Posted on

Confessions of a Clingy Mummy

Happy motherhood
Photo: MyTudut

I am a clingy mummy.

There. I’ve said it. I’m not proud of it, but that’s the way it is.

When small one was born, I didn’t want someone to “take her off my hands for a bit”. I didn’t want to “have a night off”. I didn’t want a night out with the girls, and I didn’t want a romantic meal. And when she slept, I didn’t want to put her down and get some things done… All I wanted was to stare into her beautiful blue eyes and snuggle.

Which, to varying levels is pretty normal, I’d guess, despite the friction it caused at the time (rod for your own back anyone?).

What apparently singles me out, is that those feelings haven’t really gone away. Small one is 2.5 years old and I still haven’t spent a night away from her. We went out for Valentine’s day, which was lovely, but I still felt a pang of sorrow that I wasn’t there when she fell asleep cuddled up in her adoring Grandad’s arms.

She goes to a wonderful, small, home-based nursery twice a week, and I still hate dropping her off at the door. I don’t feel comfortable with the idea of babysitters, and I wouldn’t leave her in a creche.

This isn’t a criticism of those who do, you understand (I’m aware that I’m the odd one), and it’s not a smug “I love my child more than you do” rant. I often wish for peace and quiet, and a little time to myself – I just can’t quite reconcile that with the idea of being away from her.

I know I fit the stereotypes – I breastfed my daughter until she was 2 (clingy…?), back permitting, I preferred a sling to a pram (clingy), small one only got her own room in November, and she co-slept at least part of the time from about 6 months on (clingy, clingy, clingy… can’t let go…). Admittedly the fact there were five of us in a two-up, two-down terrace had some bearing on that last one, but you get the picture. What’s more, given the finances, I would have loved nothing more than being a stay at home mum.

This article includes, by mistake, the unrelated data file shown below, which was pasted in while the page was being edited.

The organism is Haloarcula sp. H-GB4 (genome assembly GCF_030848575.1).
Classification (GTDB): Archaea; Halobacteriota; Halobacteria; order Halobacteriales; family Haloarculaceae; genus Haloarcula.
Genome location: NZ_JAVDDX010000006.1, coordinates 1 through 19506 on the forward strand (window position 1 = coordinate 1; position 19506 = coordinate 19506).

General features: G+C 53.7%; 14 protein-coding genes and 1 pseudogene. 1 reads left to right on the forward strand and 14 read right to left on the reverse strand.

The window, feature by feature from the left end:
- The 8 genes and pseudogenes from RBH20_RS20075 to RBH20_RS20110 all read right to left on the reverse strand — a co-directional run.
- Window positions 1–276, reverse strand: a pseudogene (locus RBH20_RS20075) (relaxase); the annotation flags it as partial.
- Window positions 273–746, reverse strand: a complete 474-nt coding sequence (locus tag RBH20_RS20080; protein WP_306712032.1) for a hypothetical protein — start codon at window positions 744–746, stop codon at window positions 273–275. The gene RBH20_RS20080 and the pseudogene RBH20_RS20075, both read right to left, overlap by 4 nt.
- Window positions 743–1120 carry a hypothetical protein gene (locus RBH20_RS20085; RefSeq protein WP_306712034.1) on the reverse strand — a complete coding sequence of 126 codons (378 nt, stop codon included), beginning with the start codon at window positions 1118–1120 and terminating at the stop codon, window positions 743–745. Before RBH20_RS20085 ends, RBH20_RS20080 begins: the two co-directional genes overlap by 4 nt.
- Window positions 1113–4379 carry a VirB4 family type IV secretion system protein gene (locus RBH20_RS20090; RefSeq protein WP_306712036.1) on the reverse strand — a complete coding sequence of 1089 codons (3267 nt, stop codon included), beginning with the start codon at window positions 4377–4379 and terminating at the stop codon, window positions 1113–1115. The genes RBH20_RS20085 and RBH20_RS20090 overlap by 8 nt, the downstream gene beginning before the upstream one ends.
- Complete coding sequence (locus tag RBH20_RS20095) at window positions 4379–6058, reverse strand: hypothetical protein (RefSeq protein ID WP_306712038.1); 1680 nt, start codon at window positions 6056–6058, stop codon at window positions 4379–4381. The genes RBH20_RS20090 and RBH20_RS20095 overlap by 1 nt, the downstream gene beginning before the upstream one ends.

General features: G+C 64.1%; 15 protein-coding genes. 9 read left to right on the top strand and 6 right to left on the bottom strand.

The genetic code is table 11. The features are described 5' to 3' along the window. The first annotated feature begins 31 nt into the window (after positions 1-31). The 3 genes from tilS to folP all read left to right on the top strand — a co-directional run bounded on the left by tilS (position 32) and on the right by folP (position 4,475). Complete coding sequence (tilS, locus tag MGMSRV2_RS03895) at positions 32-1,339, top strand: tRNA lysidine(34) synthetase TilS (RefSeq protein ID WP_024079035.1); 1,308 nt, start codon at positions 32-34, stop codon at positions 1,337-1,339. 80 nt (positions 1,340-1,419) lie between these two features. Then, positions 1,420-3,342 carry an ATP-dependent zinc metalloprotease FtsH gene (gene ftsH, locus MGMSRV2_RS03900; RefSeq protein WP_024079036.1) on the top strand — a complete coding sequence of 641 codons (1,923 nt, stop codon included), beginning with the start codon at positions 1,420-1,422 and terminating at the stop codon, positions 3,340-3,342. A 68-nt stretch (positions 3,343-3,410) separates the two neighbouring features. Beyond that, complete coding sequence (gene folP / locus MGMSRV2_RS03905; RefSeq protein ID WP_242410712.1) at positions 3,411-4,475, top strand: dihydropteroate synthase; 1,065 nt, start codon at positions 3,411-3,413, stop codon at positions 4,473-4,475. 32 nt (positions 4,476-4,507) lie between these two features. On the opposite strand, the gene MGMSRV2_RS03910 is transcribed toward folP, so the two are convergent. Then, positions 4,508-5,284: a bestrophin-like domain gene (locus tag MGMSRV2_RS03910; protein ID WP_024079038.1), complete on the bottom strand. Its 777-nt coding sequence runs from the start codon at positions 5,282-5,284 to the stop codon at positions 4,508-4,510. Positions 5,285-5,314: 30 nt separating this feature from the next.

But I would like to set things straight – I’m clingy, not overprotective. I don’t want my daughter tied to my apron strings forever, but I do have this primeval fear of losing her.

I don’t know whether my pregnancy made that worse – I had wanted a child for a long time before I finally fell pregnant, and only 5 weeks into that miraculous pregnancy I was told I was miscarrying. It doesn’t leave you with much emotional balance, and having spent 9 months focusing on keeping her with me, trusting someone else to take on that care is insanely hard.